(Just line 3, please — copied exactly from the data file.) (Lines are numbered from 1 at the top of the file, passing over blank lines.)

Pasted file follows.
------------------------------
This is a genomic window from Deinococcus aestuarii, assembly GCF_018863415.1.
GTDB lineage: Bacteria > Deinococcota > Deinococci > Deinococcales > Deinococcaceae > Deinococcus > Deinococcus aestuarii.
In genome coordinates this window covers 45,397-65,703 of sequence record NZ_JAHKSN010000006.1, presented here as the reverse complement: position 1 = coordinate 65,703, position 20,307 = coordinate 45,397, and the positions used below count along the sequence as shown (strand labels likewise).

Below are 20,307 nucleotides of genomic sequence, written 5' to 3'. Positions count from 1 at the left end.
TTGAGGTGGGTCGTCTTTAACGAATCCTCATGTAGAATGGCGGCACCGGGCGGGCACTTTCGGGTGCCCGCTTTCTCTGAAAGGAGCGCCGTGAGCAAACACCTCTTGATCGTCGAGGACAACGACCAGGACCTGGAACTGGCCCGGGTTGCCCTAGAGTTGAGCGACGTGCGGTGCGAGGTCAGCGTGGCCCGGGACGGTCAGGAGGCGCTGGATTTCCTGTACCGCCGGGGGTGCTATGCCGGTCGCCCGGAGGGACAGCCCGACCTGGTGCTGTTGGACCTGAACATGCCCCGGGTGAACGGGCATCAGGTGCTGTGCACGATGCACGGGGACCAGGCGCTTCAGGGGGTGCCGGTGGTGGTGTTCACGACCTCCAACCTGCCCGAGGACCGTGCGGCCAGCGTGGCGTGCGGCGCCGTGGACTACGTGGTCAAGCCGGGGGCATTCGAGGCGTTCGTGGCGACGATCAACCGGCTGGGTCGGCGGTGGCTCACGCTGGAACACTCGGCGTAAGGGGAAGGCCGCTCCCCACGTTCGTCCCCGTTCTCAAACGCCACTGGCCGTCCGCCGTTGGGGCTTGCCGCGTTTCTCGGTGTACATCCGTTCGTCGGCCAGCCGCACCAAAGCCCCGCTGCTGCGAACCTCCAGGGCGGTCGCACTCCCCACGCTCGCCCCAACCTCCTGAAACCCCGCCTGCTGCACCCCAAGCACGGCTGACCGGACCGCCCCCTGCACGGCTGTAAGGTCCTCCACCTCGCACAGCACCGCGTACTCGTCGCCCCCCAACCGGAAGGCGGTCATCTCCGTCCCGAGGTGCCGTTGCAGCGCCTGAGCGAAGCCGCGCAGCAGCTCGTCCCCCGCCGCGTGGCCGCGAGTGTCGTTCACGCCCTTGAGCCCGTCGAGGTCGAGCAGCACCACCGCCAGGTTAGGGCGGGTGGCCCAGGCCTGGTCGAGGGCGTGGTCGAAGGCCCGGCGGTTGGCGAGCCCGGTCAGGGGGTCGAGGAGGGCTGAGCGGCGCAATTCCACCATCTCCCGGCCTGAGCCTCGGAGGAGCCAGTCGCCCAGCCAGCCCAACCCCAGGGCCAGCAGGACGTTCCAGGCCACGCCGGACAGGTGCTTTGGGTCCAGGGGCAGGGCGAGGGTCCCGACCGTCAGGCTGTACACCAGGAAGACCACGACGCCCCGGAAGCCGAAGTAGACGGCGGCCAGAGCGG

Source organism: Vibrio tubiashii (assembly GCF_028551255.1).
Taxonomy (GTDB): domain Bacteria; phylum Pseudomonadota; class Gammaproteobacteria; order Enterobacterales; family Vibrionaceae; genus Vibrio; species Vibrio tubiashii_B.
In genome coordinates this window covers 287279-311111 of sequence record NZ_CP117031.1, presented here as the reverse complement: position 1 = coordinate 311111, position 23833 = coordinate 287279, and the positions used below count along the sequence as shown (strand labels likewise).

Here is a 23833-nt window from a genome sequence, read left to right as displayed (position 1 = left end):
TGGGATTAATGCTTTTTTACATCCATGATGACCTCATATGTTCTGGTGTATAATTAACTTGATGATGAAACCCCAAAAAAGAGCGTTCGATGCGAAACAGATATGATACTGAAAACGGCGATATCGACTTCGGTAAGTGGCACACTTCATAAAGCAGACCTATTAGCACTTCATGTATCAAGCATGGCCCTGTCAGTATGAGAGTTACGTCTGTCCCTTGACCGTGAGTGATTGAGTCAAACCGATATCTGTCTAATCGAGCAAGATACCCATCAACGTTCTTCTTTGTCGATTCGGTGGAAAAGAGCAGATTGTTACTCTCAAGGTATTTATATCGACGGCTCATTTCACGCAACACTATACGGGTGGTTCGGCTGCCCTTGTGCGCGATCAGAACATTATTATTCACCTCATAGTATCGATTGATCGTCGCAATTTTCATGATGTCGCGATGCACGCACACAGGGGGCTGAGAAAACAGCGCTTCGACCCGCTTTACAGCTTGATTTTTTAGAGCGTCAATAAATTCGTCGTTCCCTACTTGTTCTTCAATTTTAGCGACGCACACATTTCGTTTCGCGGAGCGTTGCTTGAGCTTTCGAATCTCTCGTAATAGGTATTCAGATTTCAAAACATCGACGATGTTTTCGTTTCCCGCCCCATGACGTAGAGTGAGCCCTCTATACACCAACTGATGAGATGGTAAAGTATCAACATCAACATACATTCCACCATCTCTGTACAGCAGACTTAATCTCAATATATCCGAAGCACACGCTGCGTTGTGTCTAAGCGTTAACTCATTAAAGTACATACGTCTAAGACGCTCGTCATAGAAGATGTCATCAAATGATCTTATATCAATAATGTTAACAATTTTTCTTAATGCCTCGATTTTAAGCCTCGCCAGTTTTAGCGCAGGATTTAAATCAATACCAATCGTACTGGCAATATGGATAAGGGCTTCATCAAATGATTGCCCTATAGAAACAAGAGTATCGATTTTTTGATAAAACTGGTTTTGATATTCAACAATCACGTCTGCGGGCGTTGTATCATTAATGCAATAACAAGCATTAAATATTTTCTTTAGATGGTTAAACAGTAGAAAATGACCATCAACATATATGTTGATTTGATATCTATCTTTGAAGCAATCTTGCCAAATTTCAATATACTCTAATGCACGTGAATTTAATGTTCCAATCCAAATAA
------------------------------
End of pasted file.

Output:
In genome coordinates this window covers 45,397-65,703 of sequence record NZ_JAHKSN010000006.1, presented here as the reverse complement: position 1 = coordinate 65,703, position 20,307 = coordinate 45,397, and the positions used below count along the sequence as shown (strand labels likewise).